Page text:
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 ghatam

Ghatam

Clay pot from Southern India played with the hands, the top one is made in the USA by Wright Hand Drum Co.

The second photo down is a traditional ghatam in B made in Chennai (Tamil Nadu) often referred to as Madras ghatam). The black spot on the edge is a burn mark from the firing process and is common on many ghatams. It does not effect the sound or structure of the instrument at all and is purely cosmetic.

The third photo down is a ghatam from Mysore (Karnataka) in D#. Typical of ghatams from Mysore is more of a teardrop shape. These instruments are much heavier than the Madras ghatam but lighter than the Manamadurai ghatam.

The fourth photo down is a ghatam from Manamadurai (Tamil Nadu) in F. Instruments made here feature the flatter neck just like ghatams from Madras but there are significant differences between the two. Manamadurai ghatams are much heavier and the clay mixture involves adding several types of metals and egg white and these instruments are carefully constructed to help the tuning outcome after the firing process. These instruments are harder to play but the tone of the shell of the instrument is quite sharp.

The fifth photo down is a ghatam from Bangalore (Karnataka) in F, which features a rounder shape. This instrument is very light, easy to play, and has a great sound in the bass tone as well as the shell tones.

The sixth photo down is an instrument from North India found in Rajasthan and Gujarat. This particular one came from Jaipur in Rajasthan where it is known by two names and serves for a domestic non-musical purpose as well as sometimes being used as a musical instrument. This clay pot is known as matka, features an almost perfectly round shape (tuned to C#), and is made in many villages in and around Jaipur (Rajasthan) and Gujarat. The matka is used to store water and sometimes yogurt (curd), and can also be used as a cooking vessel. When used as a musical instrument in folk music, it is known as ghara and is played in a similar manner as the South Indian ghatam but the technique and rhythmic style is not as refined as that of Carnatic ghatam. Another difference is that the ghara is often traditionally played with metal rings on the thumbs, index, middle, and ring fingers of both hands (but players vary on how many rings and fingers are used). There are a few versions of this instrument. Some are made from a black clay that typically comes from a single area in Rajasthan while many others in Rajasthan and Gujarat are made from a reddish clay. A third version of the ghara is made from reddish clay but features a much flatter, squat shape. Both of the red clay types can also be found highly decorated with colorfully painted designs (pictured below) while the black ones are usually plain and unfinished. The black gharas (or matkas) are extremely light but very dense and have a huge sound. The shell tones ring in a bell-like fashion with much more of a sustain than the various South Indian ghatams (although the Mysore ghatam comes close). The bass tones of this instrument are also very prominent. Since these instruments are fired at a much higher temperature for a longer time than South Indian ghatams, there is more consistency between instruments in terms of Western pitch. In other words, there is much less variation in the tuning when compared with ghatams from South India, which can range from a low B up to a high A chromatically. Gharas/Matkas are usually found with a range from approximately C or C# to D (or slightly higher) although there does not seem to be any indication that these instruments are constructed with tuning considerations. Other spellings for matka include mutkay and madga.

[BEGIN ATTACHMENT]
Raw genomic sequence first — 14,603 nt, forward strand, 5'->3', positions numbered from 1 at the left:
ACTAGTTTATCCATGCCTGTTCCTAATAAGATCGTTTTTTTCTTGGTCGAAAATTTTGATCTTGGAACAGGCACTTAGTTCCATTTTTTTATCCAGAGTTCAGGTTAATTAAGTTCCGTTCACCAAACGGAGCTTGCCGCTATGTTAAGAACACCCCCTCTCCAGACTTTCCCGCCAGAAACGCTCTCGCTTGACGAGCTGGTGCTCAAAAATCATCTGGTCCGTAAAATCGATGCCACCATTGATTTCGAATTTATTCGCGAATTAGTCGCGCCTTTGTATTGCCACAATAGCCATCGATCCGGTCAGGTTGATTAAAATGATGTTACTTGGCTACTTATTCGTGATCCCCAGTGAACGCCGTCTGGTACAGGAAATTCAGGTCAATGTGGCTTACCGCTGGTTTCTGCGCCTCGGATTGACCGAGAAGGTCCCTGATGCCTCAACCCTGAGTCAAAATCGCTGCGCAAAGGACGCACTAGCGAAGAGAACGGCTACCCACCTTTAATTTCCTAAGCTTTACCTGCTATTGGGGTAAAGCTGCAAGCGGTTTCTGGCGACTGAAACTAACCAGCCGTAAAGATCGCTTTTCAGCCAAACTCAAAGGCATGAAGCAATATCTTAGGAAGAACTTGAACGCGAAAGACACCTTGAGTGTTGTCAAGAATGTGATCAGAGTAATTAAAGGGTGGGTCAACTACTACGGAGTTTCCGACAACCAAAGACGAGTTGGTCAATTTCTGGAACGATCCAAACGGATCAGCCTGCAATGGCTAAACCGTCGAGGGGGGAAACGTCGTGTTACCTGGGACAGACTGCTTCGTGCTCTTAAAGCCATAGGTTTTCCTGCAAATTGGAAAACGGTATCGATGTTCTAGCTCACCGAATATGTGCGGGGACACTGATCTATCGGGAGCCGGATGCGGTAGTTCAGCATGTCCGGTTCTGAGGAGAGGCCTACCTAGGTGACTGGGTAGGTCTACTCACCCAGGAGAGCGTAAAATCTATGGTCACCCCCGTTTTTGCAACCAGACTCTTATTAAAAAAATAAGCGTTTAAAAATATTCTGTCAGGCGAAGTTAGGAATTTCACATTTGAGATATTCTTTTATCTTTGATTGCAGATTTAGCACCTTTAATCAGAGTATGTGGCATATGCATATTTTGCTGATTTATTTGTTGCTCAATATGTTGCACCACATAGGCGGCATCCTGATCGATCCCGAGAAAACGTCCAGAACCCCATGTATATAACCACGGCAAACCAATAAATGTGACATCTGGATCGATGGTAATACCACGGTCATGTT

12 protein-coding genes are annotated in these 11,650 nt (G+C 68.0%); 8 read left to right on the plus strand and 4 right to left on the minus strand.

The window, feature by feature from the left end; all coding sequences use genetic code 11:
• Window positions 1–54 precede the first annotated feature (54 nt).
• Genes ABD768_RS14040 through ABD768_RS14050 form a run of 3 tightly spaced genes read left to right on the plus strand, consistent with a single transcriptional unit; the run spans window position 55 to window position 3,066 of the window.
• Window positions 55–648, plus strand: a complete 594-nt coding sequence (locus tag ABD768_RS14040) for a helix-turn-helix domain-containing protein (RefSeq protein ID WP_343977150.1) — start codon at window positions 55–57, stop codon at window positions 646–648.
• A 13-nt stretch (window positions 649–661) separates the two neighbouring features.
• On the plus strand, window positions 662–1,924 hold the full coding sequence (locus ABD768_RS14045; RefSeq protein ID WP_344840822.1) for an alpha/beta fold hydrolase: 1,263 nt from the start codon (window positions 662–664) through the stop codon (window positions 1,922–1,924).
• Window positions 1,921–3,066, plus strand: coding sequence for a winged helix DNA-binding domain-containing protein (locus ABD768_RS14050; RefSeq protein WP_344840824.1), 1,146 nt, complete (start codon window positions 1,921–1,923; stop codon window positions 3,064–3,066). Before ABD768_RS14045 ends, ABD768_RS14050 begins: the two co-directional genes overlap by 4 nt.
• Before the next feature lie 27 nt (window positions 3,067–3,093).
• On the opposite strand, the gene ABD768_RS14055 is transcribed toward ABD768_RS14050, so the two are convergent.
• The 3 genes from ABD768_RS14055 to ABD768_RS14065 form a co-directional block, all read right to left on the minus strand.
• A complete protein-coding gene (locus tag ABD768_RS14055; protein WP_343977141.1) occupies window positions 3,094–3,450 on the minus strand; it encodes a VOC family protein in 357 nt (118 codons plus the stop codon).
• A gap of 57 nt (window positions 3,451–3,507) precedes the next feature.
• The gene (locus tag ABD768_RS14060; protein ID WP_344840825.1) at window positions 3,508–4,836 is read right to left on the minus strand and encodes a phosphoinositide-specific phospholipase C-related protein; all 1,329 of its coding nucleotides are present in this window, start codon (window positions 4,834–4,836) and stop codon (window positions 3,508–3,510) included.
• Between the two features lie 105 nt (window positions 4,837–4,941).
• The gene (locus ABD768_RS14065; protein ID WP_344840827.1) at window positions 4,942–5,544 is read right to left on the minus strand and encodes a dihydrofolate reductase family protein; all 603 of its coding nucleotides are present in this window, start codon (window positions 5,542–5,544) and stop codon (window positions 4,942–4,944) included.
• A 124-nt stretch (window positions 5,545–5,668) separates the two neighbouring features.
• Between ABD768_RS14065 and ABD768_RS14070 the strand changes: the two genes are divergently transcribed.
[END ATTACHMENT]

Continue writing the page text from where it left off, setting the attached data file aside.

The bottom photo is of traditional musicians in Gujarat in North India in which is pictured a player with rings performing on one of the more squat, saucer-shaped red gharas. Such gharas are also played in Pakistan.

 

 

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